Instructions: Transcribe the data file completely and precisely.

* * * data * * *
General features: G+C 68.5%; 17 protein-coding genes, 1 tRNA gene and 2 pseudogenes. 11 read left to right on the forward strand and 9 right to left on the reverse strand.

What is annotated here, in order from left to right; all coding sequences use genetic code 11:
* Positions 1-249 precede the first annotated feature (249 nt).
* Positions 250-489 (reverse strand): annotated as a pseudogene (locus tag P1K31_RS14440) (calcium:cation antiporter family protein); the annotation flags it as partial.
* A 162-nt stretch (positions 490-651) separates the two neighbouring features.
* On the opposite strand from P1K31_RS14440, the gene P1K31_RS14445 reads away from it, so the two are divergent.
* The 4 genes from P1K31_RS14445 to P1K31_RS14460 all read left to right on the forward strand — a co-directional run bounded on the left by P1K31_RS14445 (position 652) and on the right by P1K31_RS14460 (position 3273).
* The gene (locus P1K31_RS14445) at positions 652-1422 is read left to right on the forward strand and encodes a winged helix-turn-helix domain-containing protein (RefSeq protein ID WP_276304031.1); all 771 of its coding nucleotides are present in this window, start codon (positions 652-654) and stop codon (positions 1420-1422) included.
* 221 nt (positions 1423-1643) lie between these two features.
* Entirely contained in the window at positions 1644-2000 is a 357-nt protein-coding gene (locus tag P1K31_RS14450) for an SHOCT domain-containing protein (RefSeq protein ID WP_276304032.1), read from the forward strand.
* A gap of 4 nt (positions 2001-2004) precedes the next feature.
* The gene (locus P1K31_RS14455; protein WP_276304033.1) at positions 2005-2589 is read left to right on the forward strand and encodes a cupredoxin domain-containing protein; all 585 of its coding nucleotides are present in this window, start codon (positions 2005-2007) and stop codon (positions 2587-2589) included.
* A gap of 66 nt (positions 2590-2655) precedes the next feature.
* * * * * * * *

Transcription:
General features: G+C 68.5%; 17 protein-coding genes, 1 tRNA gene and 2 pseudogenes. 11 read left to right on the forward strand and 9 right to left on the reverse strand.

What is annotated here, in order from left to right; all coding sequences use genetic code 11:
* Positions 1-249 precede the first annotated feature (249 nt).
* Positions 250-489 (reverse strand): annotated as a pseudogene (locus tag P1K31_RS14440) (calcium:cation antiporter family protein); the annotation flags it as partial.
* A 162-nt stretch (positions 490-651) separates the two neighbouring features.
* On the opposite strand from P1K31_RS14440, the gene P1K31_RS14445 reads away from it, so the two are divergent.
* The 4 genes from P1K31_RS14445 to P1K31_RS14460 all read left to right on the forward strand — a co-directional run bounded on the left by P1K31_RS14445 (position 652) and on the right by P1K31_RS14460 (position 3273).
* The gene (locus P1K31_RS14445) at positions 652-1422 is read left to right on the forward strand and encodes a winged helix-turn-helix domain-containing protein (RefSeq protein ID WP_276304031.1); all 771 of its coding nucleotides are present in this window, start codon (positions 652-654) and stop codon (positions 1420-1422) included.
* 221 nt (positions 1423-1643) lie between these two features.
* Entirely contained in the window at positions 1644-2000 is a 357-nt protein-coding gene (locus tag P1K31_RS14450) for an SHOCT domain-containing protein (RefSeq protein ID WP_276304032.1), read from the forward strand.
* A gap of 4 nt (positions 2001-2004) precedes the next feature.
* The gene (locus P1K31_RS14455; protein WP_276304033.1) at positions 2005-2589 is read left to right on the forward strand and encodes a cupredoxin domain-containing protein; all 585 of its coding nucleotides are present in this window, start codon (positions 2005-2007) and stop codon (positions 2587-2589) included.
* A gap of 66 nt (positions 2590-2655) precedes the next feature.